MapReduce is one way in which Google manipulates its massive amounts of data, sorting and resorting it into different sets that reveal new meanings and have unique uses. But another Herculean task Google faces is dealing with data that’s not already on its machines. It’s one of the most daunting data sets of all: the internet.

Last month, Wired got a rare look at the “algorithm that rules the web,” and the gist of it is that there is no single, set algorithm. Rather, Google rules the internet by constantly refining its search technologies, charting new territories like social media and refining the ones in which users tread most often with personalized searches.

But of course it’s not just about matching the terms people search for to the web sites that contain them. Amit Singhal, a Google Search guru, explains, “you are not matching words; you are actually trying to match meaning.”

Words are a finite data set. And you don’t need an entire data center to store them—a dictionary does just fine. But meaning is perhaps the most profound data set humanity has ever produced, and it’s one we’re charged with managing every day. Our own mental MapReduce probes for intent and scans for context, informing how we respond to the world around us.

In a sense, Google’s memory may be better than any one individual’s, and complex frameworks like MapReduce ensure that it will only continue to outpace us in that respect. But in terms of the capacity to process meaning, in all of its nuance, any one person could outperform all the machines in the Googleplex. For now, anyway. [Wired, Wikipedia, and Wired]

Image credit CNET

Memory [Forever] is our week-long consideration of what it really means when our memories, encoded in bits, flow in a million directions, and might truly live forever.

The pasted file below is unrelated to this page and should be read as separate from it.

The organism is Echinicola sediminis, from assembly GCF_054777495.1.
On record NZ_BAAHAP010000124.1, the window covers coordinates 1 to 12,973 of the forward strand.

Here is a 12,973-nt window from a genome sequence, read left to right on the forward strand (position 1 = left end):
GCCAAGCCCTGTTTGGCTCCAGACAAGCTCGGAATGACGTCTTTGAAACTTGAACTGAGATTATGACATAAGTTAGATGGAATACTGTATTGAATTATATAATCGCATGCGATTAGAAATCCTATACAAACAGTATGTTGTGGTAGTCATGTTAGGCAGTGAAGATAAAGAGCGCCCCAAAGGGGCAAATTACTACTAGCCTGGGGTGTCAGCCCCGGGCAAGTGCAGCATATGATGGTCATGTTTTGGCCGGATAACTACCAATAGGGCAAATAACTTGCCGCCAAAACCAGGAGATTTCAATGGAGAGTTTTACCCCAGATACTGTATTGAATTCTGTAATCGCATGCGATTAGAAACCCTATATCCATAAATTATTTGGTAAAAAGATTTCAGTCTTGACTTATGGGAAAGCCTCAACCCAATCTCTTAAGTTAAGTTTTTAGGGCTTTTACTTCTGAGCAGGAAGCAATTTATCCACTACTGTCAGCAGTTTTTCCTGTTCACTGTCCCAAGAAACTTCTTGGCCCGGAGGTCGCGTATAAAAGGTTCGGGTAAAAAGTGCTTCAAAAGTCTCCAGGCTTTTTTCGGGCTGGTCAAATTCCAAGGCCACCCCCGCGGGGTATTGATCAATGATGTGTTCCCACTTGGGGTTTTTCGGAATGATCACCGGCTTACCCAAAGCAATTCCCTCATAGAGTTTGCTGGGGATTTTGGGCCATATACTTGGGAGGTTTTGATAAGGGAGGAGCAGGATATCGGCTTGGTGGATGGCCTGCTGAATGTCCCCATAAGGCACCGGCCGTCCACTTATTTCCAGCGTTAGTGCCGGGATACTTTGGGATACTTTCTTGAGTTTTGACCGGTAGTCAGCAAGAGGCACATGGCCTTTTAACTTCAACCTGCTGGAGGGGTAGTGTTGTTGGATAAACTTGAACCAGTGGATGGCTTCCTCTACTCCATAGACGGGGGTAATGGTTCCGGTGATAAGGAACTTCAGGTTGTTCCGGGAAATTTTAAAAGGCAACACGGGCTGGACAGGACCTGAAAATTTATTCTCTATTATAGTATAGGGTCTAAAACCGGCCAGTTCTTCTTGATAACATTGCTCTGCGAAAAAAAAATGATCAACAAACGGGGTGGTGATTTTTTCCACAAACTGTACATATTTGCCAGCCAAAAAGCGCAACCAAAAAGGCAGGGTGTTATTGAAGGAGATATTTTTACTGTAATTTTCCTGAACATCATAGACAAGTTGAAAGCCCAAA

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Wednesday, March 17th, 2010 news No Comments

Popular Posts Week Ending September 26, 2009.

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Wednesday, September 30th, 2009 digital No Comments

How to make a viral video – a 5-step guide

1. select a product that is a low consideration product (e.g. a song) whose primary missing link is awareness

2. create a funny and entertaining video that features that product or a key attribute of the product

3. [ contact us for the "secret sauce" of step 3 ]

4. continue to build the momentum and build further social amplification by real people (won’t happen if the content is not funny, entertaining, useful, or unexpected)

5. use analytics to determine how to further optimize the content itself to match what characteristics actually went viral (based on how people talked about it when they passed it along)

Examples of videos whose viral effects were successfully manufactured over time. Obama Girl; Lonelygirl15 Brea Olson; Notice the shape of the stats curve of the more recent lonelygirl15 video from 2008. It is much flatter, which is a characteristic of non-viral videos. This is after they revealed that the original lonelygirl15 was a fake; now they have to support the view count through traditional paid media and continuous PR to accumulate the views.

obama-girl-viral-video

lonelygirl15-brea-viral-video

lonelygirl15-recent-non-viral-video

How the JKWedding Viral Video was A Manufactured Success

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Wednesday, August 5th, 2009 SEO, social networks 2 Comments

Dr. Augustine Fou is Digital Consigliere to marketing executives, advising them on digital strategy and Unified Marketing(tm). Dr Fou has over 17 years of in-the-trenches, hands-on experience, which enables him to provide objective, in-depth assessments of their current marketing programs and recommendations for improving business impact and ROI using digital insights.